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Coronavirus is likely to be spreading undetected in the UK already, with health officials on the brink of moving into the phase of “delaying” rather than trying to “contain” transmission, the chief medical officer has said.

Chris Whitty, who is helping to lead the government’s response, said it was “likely, not definite, that we will move on to onward transmission and an epidemic here in the UK”.

Speaking on BBC Radio 4’s Today programme, Whitty said the UK was almost in the second phase of the government’s strategy of trying to contain, delay, research and mitigate the virus.

“When I was here previously, we were firmly in contain stage. Now I think we are on the borderline between containing and delaying. But many of the things you do to contain it also delay it.”

A sign for a Coronavirus pod at University College Hospital (UCLH), London.

A sign for a Coronavirus pod at University College Hospital (UCLH), London. Photograph: James Veysey/REX/Shutterstock

Whitty gave his assessment as the government designated coronavirus a notifiable disease, which means some companies will be able to seek insurance compensation for coronavirus cancellations.

The move brings England into line with Scotland, Northern Ireland and Ireland, which have already added coronavirus to their lists of notifiable diseases.

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Two cases of coronavirus in Scotland

Scotland’s health secretary Jeane Freeman has said that two more cases of coronavirus were confirmed overnight, taking the number of patients diagnosed in the country to three. She refused to give further details of the new cases in an interview with BBC Radio Scotland’s Good Morning Scotland programme.

Freeman said that evidence globally suggested that for the vast majority of those infected the symptoms would be “very mild”, but added that the advice was still to “self-isolate” in a bid to contain the virus.

“People has a conscience about it where they don’t want to infect others so our expectation is that the overwhelming majority of people will follow that clinical advice and stay at home”.

Freeman added that a power existed under the 2008 Public Health Scotland Act to apply for a court order “if someone has an infectious disease and will not follow clinical advice in order to make sure they are quarantined”. But she added: “That’s a very harsh power and we’re not at that point.”

Asked about Scottish government figures suggested a worst case scenario of 160,000 being hospitalised, she said that these numbers came from Chinese figures which were being refined and remodelled to fit the UK scenario, and said that not all of those people will require hospital treatment at the same time.

Freeman said that she was looking at capacity in the health service and aware of the need to create more headroom, in particular in areas such as where patients need high oxygen therapy. She said that she would be meeting with local authorities later on Wednesday “to ensure that people who are clinically ready to leave hospital are doing so as quickly as possible”.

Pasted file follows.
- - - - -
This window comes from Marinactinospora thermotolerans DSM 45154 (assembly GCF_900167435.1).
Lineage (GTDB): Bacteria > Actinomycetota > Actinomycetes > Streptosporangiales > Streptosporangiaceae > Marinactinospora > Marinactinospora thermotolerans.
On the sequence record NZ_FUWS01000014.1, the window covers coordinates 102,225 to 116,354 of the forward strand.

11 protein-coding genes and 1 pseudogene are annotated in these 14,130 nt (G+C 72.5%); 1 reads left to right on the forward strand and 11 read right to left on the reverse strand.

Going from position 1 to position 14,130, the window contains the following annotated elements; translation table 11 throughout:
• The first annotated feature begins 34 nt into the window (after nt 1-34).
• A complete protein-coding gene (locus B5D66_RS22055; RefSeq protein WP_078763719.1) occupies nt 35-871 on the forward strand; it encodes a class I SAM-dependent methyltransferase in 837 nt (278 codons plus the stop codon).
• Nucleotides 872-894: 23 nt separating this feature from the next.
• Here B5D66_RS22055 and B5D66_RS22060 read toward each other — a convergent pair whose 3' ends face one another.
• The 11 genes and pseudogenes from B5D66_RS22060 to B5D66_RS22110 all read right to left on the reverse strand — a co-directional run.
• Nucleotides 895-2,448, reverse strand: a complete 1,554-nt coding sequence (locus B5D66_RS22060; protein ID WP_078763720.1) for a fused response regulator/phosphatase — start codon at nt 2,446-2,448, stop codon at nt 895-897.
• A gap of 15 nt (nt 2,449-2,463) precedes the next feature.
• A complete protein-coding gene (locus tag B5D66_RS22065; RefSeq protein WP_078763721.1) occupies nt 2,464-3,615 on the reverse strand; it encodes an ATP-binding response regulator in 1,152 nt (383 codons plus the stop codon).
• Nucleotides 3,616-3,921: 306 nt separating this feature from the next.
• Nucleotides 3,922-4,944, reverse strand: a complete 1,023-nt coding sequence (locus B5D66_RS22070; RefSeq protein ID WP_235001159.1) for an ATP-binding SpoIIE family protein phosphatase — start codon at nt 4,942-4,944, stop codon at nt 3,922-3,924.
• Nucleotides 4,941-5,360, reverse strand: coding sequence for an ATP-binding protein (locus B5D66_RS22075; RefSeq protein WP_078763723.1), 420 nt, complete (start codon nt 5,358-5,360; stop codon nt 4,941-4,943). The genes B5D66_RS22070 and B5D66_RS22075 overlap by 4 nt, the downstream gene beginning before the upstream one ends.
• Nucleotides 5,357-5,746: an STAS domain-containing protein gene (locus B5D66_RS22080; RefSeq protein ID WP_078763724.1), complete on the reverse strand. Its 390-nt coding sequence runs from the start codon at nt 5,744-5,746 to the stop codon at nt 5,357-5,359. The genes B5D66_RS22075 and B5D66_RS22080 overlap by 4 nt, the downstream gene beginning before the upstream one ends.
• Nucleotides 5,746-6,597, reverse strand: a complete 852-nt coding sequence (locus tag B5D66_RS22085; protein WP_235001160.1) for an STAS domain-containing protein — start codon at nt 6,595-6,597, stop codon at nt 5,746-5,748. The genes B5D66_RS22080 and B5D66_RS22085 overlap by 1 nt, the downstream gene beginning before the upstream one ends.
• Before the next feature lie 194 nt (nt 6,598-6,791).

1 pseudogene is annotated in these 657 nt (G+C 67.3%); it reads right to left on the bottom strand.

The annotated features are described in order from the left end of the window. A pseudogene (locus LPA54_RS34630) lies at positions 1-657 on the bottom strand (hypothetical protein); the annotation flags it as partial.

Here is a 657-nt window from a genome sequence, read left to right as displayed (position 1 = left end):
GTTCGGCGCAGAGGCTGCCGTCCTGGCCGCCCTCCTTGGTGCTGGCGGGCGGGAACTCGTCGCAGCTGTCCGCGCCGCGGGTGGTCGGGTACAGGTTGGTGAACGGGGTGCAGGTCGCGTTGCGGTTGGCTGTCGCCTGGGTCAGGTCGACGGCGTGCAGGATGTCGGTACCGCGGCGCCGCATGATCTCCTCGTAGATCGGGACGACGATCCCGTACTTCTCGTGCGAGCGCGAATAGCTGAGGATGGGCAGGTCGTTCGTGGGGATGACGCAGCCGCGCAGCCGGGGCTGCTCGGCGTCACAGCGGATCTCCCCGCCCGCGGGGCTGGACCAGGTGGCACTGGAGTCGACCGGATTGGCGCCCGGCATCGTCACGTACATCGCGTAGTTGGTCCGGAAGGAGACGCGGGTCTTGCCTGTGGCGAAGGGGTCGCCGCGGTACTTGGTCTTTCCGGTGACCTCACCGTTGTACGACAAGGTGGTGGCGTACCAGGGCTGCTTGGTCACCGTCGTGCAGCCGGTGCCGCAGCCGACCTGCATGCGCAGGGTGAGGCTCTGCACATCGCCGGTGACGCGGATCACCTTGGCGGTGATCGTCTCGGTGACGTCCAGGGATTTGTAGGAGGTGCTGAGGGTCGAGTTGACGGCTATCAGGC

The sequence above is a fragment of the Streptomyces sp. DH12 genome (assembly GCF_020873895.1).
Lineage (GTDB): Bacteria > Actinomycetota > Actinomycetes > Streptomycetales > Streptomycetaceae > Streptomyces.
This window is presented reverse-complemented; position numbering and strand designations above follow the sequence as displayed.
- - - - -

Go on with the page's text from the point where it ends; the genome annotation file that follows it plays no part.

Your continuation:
The number of confirmed cases of the coronavirus in Spain has risen to 167 after new cases were detected in Madrid (10 new cases) and Mallorca (two).

Meanwhile, Spain has also confirmed its first coronavirus fatality: a 69-year-old man who died in the eastern region of Valencia on 13 February. He is reported to have travelled to Nepal before falling ill. The coronavirus was detected during a postmortem examination.

On Tuesday, Spain’s health ministry ordered that football and basketball matches involving teams from affected countries be played to empty stadiums and advised that large medical conferences and events should be cancelled to free up health professionals so they can attend to the coronavirus emergency.


A fourth person – a 92-year-old man – has died in France after contracting the coronavirus; the health authorities have declared 212 confirmed cases in the country, a jump of 21 in 24 hours.

Jérôme Salomon, head of the country’s national health authority, said 13 regions are affected and there were three main clusters in mainland France: the largest in the Oise, north of Paris where there are 64 cases, the Haute-Savoie, 19 cases and four villages in the Morbihan, 12 cases.

There is a fourth cluster made up of people who took part in an organised trip to Egypt, 11 cases.

“The country has to hunker down. We are ready. I know we will know how to get through this, with strength and defiance,” President Emmanuel Macron told heath personnel running a crisis management centre on Tuesday evening.

The president announced that France would be requisitioning “all stocks and production of protective masks” so they could be distributed to health workers and those who have been diagnosed with the virus.

France’s health minister Roxana Maracineanu called representatives of sports federations to a meeting on Tuesday to examine “case by case” whether events should go ahead. The Paris-Nice bike race due to take place between 8-15 March is still on for the moment. The Champions League football match between Paris Saint Germain and Dortmund on 11 March is also still happening, but the authorities are considering whether the match should take place without supporters.


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